Ruby and C : Part 1

This first part aims at explaining how Ruby in the background is not Ruby anymore. In the next part I’m going to talk about HOW to bridge some existing C library with your ruby application.

As you might know already, the official ruby interpreter is written in pure C. This means that whenever you type a ruby instruction, the interpreter will call the corresponding C function for you. For example, if you do :

arr =

Ruby will call a C function (probably rb_ary_new) and a C structure will be created to hold the content of arr. When you will try to access arr later in your code, the interpreter will use that same C structure.

On the ruby side of things we say that everything is an object. On the C side of things we say that everything is a VALUE

You also already know that everything in ruby is an object. To represent this reality on the C side of things, a custom type (typedef) has been created and has been given the name of VALUE. This type is a pointer (well, in fact it is not really a pointer but we won’t go into this right now) that can reference any kind of data type. When C defines something as a VALUE, you know that it is dealing with something that either A) comes from the ruby side of things, B) will be returned to the ruby side of things or C) is usable on the ruby side of things in one way or another. In all other situations, C is just C and doesn’t need the VALUE data type. When you see C using VALUE, what you are really seeing is ruby from the inside, and ruby from the inside is an ugly beast. It is not pretty, not elegant, not easy, not cool and honestly not that interesting. The thing is, it can save you a lot of work if you want to bridge an existing C library into your ruby application instead of having to rewrite the whole thing in plain ruby. That, in part, is why it can be very useful to know a little bit of ruby’s ugly side.

Let’s move on. We said that VALUE was the C way to represent a ruby object. If you open one of the source file of the ruby interpreter (array.c, string.c, etc.), you will find that the word VALUE is used everywhere :

VALUE rb_do_stuff(VALUE param1, VALUE param2) {
  VALUE some_variable;
  int x;
  //bla bla bla bla
  return some_variable;

Since everything in ruby is an object (or a VALUE), the C functions that are responsible of returning something ready to use on the ruby side of things always have to return a VALUE. If they would return something else (int, char, char *, long), ruby would complain because it can understand objects and only objects.

A Fixnum is not a int, it is a VALUE. A Bignum is not a long, it is a VALUE. A String is not a char *, it is a VALUE, and so on.

VALUE is not really a pointer, you say?

Ok the following is not really important for the sake of this post but if you’re curious it will interest you. I said earlier that VALUE wasn’t really a pointer. Time has come to explain what it is and why. VALUE is in fact an unsigned long.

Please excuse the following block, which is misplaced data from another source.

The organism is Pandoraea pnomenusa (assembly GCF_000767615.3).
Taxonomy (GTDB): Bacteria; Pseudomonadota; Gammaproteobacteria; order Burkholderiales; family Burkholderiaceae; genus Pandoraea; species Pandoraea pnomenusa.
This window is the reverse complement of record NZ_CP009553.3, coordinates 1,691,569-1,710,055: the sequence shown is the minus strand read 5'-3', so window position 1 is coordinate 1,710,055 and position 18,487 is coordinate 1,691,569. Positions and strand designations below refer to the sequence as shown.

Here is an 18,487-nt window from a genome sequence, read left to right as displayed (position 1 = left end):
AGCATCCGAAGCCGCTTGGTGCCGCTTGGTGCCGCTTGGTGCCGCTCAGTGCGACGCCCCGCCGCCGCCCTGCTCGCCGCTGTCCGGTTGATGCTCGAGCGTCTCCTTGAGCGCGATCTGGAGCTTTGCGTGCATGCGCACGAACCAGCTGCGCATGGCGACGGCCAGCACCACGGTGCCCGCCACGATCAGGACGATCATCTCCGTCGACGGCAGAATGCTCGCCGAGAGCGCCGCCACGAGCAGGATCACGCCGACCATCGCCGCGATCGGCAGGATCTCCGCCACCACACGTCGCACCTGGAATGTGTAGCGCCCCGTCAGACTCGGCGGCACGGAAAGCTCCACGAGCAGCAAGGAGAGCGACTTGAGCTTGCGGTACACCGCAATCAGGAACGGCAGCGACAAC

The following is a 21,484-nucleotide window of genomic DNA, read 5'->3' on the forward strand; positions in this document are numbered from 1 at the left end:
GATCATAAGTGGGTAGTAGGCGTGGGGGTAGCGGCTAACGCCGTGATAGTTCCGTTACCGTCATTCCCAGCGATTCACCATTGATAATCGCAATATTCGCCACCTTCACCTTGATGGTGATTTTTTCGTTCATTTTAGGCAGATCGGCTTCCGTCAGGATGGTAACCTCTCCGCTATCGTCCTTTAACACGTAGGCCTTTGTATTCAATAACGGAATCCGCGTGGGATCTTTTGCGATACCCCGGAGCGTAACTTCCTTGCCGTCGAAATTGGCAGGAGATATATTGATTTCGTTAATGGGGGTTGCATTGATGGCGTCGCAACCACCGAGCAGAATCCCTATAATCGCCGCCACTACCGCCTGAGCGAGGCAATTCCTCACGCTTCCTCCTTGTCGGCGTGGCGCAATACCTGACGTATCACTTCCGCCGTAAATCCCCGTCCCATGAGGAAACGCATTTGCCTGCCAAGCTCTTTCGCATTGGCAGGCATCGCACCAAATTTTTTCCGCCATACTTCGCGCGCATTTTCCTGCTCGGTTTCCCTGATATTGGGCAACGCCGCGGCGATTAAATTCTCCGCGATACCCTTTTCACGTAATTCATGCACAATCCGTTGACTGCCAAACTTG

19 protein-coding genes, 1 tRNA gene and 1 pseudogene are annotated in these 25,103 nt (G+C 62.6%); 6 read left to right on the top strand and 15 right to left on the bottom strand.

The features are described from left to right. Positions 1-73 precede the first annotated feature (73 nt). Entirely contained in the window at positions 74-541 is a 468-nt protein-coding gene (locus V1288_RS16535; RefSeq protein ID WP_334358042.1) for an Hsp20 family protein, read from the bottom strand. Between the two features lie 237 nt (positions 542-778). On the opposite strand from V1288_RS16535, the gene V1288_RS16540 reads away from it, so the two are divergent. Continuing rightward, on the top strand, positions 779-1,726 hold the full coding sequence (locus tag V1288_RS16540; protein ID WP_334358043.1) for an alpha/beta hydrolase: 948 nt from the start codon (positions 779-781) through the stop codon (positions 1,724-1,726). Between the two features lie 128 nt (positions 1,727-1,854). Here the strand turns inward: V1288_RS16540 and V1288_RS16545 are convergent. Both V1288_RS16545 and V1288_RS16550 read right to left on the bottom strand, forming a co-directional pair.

There is only one reason why VALUE is an unsigned long and not a pointer : efficiency.
Remember what a pointer is? It is a variable that contains an address to some structure in memory. It is perfect for complex objects like arrays, hashes and custom objects… but it is a bit overkill for more primitive objects like Fixnums, booleans (TrueClass and FalseClass instances) and nil (NilClass instance). Ruby inventor thought that it would be great if in some cases the VALUE object could BE the data instead of POINTING TO the data. I mean, why having a VALUE that points to a structure that contains an integer that contains the number 1 when you could simply have a VALUE that contains the number 1?
So instead of being a pointer, VALUE is an unsigned long that can contain either A) an address to some structure that contains the data or B) the data itself (immediate value).
The data in a VALUE is stored in such a way that it is possible to know if it contains an address to some structure in memory or an immediate value. Ingenious, ain’t it?
In my next post, I will try to explain how you can use the ugly side of ruby to bridge an existing C library into your ruby (or rubyonrails) application.

Geany IN, Komodo OUT

First of all, I’d like to deny the rumor that I am dead.
I’m struggling since day #1 to find a good code editor for ruby. Mac users are happy with their textmate… but what’s left for us linux users? I tried gedit, vim, scribes and eclipse (with the aptana plugin) but wasn’t happy enough with any of them. I thought I found a real gem in Komodo edit, but that’s just not doing it for me anymore. Komodo is a great editor but it is plagued with a huge problem : it is slow and unresponsive. Sometime you start typing code and you won’t see what you just typed on the screen. Wait a few seconds and boom, here is your code… full of typos.
Now that my honey moon with Komodo is over, I searched the web and found Geany, a light-weight code editor that works for linux and windows. I’m very satisfied with it so far. Instead of making a half-assed review of the editor, I think you should try it by yourself and decide if you like it or not.
Off topic note :
Those who liked the “in depth” posts I was doing in the early days of this blog might be disappointed with the kind of posts I’m doing now. I’m thinking about this for some time and I can say that I am planning to start writing like those early days. Why? Well, simply because I found it more enjoyable. The problem however is finding the time to write longer and more in-depth posts. I am currently quite busy with TimmyOnTime and other projects so unfortunately RubyFleebie is suffering from it. I want to thank you for your patience… it amazes me that I still have all those subscribers and daily readers.